The Federal Aviation Administration called the first of two virtual public hearings on Monday evening to solicit public comment on SpaceX’s plan to launch its Starship rocket from south Texas.
The hearing, which lasted nearly four hours, sparked both passionate support for SpaceX’s plans to expand its Starbase facility as well as strong opposition. Limited to comments of three minutes or less, nearly five dozen people spoke at the Zoom hearing.
According to my informal tally, there were 39 comments in favor of the project and 18 against. Comments in favor of SpaceX were more likely to come from out of state, from people generally grateful for the company’s efforts to make humanity a “multiplanetary species.” However, there were also a lot of local supporters.
Most of those who spoke out against the project said they lived near Brownsville or in the state of Texas. They cited a mix of environmental concerns, including destruction of wildlife habitat, as well as impacts on the South Texas community, such as gentrification.
Several SpaceX supporters said they grew up near Cape Canaveral, Florida, or other launch sites around the planet and saw no environmental degradation nearby. Rohan Joseph, who identified himself as an aerospace engineer, “longtime environmentalist” and bird watcher, cited the protection of sea turtles at launch sites in India as an example of the positive effects of a sea turtle. launch on an area.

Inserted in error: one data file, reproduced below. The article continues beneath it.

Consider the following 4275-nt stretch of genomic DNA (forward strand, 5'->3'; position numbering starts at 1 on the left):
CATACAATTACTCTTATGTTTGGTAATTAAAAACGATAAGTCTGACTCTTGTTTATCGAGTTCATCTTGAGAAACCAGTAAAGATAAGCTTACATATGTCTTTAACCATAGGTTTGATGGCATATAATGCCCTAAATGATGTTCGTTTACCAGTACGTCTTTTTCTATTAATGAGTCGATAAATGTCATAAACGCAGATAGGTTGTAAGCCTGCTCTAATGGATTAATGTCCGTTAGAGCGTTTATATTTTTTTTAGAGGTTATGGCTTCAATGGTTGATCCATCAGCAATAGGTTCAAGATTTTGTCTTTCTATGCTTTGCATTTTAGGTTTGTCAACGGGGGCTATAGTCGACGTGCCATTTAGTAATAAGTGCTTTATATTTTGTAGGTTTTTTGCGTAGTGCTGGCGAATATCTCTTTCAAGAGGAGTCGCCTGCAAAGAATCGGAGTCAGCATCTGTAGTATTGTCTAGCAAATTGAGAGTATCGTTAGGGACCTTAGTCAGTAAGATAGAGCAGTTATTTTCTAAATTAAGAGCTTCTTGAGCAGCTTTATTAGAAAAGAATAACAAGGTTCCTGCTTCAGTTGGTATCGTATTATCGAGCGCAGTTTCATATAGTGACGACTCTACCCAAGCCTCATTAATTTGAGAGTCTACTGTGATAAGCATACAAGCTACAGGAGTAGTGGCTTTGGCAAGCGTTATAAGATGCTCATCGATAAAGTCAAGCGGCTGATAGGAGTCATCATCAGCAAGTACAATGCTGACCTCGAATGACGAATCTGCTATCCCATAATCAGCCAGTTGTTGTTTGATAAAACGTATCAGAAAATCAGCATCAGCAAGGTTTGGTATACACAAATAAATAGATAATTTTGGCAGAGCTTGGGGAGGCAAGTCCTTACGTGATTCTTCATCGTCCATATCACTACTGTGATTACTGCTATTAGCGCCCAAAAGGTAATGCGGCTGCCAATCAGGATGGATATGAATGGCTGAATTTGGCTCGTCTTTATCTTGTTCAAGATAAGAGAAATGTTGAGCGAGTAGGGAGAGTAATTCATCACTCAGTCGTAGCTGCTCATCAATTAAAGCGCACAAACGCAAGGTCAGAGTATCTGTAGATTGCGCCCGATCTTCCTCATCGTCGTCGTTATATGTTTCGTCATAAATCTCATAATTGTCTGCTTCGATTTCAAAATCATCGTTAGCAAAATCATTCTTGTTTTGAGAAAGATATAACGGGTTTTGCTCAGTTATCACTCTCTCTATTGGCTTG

He also wondered why SpaceX seemed to be getting so much attention for its launch site when there was an old oil drilling site nearby, or, if the environment was so pristine, why the nearby island of South Padre had been authorized to be built. “If SpaceX were an oil exploration company, no questions would be asked,” Joseph said.
A number of supporters also cited the project’s ability to inspire a new generation of Texans. Gail Afar, a registered nurse in Texas, works with children in schools and she said their eyes light up when the subject of SpaceX is brought up.
Austin Barnard, who said he has lived in Brownsville his entire life, remembers growing up in South Texas with no hope for the future. “The community is now embracing the idea that there is a new dawn for humanity,” Barnard said. “I find it impressive and magnificent. “
Brownsville City Commissioner Jessica Tetreau-Kalifa noted that prior to SpaceX’s decision to move to South Texas in 2013, the region was “the poorest community in the United States.” By coming to the region, she said, SpaceX has changed everything from the perception of the region to its economic outlook. The company now employs more than 2,000 people locally, she said.